On July 31, 1485, from the press of William Caxton, the first English printer, issued the collection of Arthurian romances known as Le Morte d’Arthur. Caxton’s preface names the author as Sir Thomas Malory but gives no further information about him. At the end of the volume is a farewell to the reader in which the author begs prayer for his “good delyveraunce,” states that the book was finished in the ninth year of the reign of King Edward IV (that is, after March 4, 1469), and names himself as “Syr Thomas Maleore, knyght.”
The only historical figure now known with whom this Sir Thomas Malory could be identified was a member of an old Warwickshire family. He came into his father’s estates about 1433 and with “one lance and two archers” was in the train of Richard Beauchamp at the siege of Calais in 1436. In 1455 he was a member of Parliament for Warwickshire. At this point his career underwent a drastic change, and within the next five or six years he was accused of and tried for a number of crimes: cattle raiding, extortion, breaking and entering, theft, rape, sedition, and attempted murder. He was imprisoned eight times and twice made dramatic escapes. After this interlude of lawlessness, he is known to have followed the earl of Warwick on his expedition into Northumberland in 1462; probably was present at the siege of Alnwick, which lasted until January 30, 1463; and very likely went over with Warwick to the Lancastrians....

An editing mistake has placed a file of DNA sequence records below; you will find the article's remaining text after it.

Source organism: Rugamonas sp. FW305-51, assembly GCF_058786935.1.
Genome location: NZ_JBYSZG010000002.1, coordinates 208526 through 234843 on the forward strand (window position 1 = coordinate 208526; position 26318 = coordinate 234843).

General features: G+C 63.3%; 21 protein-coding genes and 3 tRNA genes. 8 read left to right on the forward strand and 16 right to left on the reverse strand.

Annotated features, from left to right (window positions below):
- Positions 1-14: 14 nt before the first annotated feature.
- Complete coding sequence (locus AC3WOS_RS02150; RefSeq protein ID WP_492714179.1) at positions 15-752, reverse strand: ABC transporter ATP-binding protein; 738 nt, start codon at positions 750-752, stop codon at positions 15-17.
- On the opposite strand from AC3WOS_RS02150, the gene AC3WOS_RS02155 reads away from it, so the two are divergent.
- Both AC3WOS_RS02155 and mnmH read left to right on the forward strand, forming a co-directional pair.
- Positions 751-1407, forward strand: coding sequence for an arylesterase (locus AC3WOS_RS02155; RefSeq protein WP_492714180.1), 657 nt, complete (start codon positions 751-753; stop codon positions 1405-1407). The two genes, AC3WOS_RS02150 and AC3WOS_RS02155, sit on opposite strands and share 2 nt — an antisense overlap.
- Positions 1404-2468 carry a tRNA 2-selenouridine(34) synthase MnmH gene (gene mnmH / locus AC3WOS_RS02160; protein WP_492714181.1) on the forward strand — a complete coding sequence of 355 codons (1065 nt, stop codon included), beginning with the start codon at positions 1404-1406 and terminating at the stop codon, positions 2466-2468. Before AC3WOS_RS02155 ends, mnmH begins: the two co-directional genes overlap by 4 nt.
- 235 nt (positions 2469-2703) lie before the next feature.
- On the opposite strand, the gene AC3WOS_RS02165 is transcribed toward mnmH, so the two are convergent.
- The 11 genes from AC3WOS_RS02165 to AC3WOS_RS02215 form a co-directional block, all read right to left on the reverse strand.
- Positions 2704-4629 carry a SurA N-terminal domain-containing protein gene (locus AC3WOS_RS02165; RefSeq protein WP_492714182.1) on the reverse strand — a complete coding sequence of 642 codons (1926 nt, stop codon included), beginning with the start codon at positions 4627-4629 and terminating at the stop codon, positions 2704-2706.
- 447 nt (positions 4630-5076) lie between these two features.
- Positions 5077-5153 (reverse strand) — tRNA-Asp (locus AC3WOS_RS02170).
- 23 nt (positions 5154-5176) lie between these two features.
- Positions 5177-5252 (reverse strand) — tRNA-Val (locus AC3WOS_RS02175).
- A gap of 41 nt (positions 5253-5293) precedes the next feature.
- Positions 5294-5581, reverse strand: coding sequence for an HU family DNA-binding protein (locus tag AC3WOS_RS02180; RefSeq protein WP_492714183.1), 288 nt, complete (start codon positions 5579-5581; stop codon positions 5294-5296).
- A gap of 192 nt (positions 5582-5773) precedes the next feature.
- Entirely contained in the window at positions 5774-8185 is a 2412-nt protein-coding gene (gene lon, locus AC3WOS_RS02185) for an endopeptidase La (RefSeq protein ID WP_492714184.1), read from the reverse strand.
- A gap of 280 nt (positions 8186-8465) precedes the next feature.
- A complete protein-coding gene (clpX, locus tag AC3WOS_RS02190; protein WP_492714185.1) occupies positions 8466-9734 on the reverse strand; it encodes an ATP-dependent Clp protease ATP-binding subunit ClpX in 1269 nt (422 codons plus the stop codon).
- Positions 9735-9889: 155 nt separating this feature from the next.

(The entire section is 572 words.)